There are five campgrounds in Shenandoah National Park. These campgrounds are spaced out along the Skyline Drive. Several of the campgrounds allow for reservations to be made during the summer; others stay first-come-first-serve. If coming during the weekends or around holidays reservations can be made up to six months in advance and are highly recommended. There are no electric or water hookups in the park.
Outside of the park, many of the small towns offer campgrounds with RV hookups.
What to See & Do During the Day in Shenandoah
What to See in Shenandoah National Park
Most visitors to Shenandoah come to take in the breathtaking views of the Blue Ridge Mountain range from Skyline Drive. The Skyline Drive is a 105-mile long paved road that runs along the ridge of the mountains. The road features numerous overlooks and places to enjoy the view. Wildlife such as deer and black bears are often seen along the roadway.
What to Do in Shenandoah National Park
Shenandoah National Park offers a range of activities from hiking to fishing to horseback riding. The park’s most popular activity is hiking. It is a hiker’s paradise. The park has over 500 miles of maintained hiking trails including 100 miles of the famed Appalachian Trail.
Many of the trailheads are located along Skyline Drive and trails range from short and easy to multi-day hikes that are strenuous. This park is pet-friendly and dogs are allowed on many of the trails. Please respect this and clean-up after your dog.
Popular Shenandoah hikes include:
- Old Rag Mountain – A 9-mile circuit that takes about 7 to 8 hours to complete. This is a popular but strenuous trail. The trail starts outside the park on the eastern boundary.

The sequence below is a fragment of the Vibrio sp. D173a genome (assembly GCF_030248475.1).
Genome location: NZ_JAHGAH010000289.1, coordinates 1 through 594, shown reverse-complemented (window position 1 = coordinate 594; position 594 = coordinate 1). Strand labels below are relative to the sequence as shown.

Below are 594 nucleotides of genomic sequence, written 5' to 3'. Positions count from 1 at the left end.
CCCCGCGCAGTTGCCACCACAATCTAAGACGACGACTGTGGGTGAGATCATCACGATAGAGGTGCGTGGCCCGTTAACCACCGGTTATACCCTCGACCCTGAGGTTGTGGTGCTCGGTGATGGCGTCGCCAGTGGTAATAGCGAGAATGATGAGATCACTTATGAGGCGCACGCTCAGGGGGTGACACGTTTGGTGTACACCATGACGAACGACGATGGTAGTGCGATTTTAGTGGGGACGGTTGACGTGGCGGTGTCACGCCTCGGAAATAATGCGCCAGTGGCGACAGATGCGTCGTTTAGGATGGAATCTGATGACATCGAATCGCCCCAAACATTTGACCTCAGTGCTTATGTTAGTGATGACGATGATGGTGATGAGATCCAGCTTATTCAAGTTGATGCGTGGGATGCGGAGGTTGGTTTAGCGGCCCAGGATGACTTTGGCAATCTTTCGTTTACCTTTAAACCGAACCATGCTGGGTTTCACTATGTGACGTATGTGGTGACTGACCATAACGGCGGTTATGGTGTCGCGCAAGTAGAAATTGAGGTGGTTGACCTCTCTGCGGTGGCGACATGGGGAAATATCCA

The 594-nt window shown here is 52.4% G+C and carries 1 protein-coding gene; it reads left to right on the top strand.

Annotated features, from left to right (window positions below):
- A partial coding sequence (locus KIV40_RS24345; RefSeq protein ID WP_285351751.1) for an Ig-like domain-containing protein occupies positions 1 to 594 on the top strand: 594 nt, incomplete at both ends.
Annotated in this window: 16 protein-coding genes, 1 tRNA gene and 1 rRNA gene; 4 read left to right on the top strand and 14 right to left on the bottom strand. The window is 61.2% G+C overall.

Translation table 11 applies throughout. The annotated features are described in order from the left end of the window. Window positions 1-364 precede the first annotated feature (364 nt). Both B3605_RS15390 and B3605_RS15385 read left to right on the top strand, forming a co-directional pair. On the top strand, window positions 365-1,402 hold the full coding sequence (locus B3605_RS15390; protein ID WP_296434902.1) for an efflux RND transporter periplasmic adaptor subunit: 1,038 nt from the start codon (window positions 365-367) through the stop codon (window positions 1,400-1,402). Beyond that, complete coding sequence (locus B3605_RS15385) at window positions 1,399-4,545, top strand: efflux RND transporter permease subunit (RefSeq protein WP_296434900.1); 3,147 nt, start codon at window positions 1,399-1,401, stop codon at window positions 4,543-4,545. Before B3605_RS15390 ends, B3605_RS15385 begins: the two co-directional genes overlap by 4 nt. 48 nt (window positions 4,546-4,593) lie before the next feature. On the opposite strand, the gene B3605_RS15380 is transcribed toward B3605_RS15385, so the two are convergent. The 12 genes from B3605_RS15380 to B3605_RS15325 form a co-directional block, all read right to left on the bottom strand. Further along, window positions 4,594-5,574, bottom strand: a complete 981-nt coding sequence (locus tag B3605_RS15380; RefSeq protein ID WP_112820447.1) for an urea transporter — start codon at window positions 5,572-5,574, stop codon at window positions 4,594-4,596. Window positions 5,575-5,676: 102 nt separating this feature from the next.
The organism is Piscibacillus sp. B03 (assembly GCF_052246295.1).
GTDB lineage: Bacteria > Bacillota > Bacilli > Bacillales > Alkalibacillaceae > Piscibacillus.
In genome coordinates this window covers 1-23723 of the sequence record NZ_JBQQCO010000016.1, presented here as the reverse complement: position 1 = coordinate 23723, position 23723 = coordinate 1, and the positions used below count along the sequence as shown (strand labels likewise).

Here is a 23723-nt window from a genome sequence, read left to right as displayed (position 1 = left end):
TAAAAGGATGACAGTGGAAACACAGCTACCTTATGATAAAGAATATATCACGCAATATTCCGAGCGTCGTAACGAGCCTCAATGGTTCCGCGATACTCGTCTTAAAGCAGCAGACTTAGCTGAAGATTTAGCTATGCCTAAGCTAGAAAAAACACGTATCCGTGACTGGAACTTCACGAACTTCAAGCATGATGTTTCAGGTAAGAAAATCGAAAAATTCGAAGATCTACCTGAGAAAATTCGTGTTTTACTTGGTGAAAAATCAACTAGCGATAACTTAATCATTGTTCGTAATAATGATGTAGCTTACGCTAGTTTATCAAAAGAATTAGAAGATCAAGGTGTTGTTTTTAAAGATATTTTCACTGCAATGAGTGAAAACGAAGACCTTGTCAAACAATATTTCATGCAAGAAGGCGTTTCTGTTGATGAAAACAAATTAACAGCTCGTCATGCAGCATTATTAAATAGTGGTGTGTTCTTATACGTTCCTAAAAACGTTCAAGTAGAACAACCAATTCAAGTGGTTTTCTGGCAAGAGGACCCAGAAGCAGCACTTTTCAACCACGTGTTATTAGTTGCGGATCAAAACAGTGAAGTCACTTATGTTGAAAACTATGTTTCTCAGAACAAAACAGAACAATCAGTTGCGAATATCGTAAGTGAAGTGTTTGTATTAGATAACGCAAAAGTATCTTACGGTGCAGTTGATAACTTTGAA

- Dark Hollow Falls – A 1.4-mile waterfall hike that is highly recommended. The trail is moderate with a few steep sections but the falls are worth it.
- Stony Man Trail – A 1.6-mile hike to the second-highest point in the park. Excellent views.
- Lewis Falls Trail – A 3.3-mile waterfall hike along the Appalachian Trail.
If you want to venture outside the park, there are several caves to visit such as Luray Caverns.
Other FAQ about Stargazing in Shenandoah National Park
When is the best time to go stargazing in Shenandoah?
The stars can be seen all year round in Shenandoah. But the late spring to early fall provides the best weather for stargazing and the best chance to see the Milky Way. This season is also the most popular time outside of the fall leaf season to visit the park and you should expect heavy crowds and hotels and campground to be full.
Can you see the Milky Way while stargazing in Shenandoah? When?
Shenandoah is one of the best places in the state of Virginia to see the Milky Way. Summer provides the best Milky Way viewing. The Milky Way will be visible most of the night.
Is there a dark sky festival in Shenandoah?
Yes, there is! The Annual Night Sky Festival typically takes place during mid-August and lasts for three days. This event included daytime talks about the stars and activities for kids. In the evening there are education programs and local amateur astronomers will set-up their telescopes for close up star viewing. Learn more about the Shenandoah Night Sky Festival.
Is the Shenandoah National Park open at night?
Yes, Shenandoah is open 24 hours a day, 365 days a year. Most of the park’s services close from late November to early March and parts of Skyline Drive will close to vehicle traffic during inclement weather.
The entrance stations are closed at night but you are still required to have a valid Shenandoah entrance receipt or National Park pass when in the park.
Are there guided night tours in Shenandoah?
On select nights, volunteers will host a night sky viewing party. These volunteers are amateur astronomers who are donating their time to share their love of the skies and dates are limited and tours and events are free. You can find current dates here and here. If there isn’t a tour or event during your visit you are welcome to enjoy the stars from any of the Shenandoah Overlooks.
Other Shenandoah Stargazing questions? Let us know in the comments!
Featured photo credit: bahahamelly via Flickr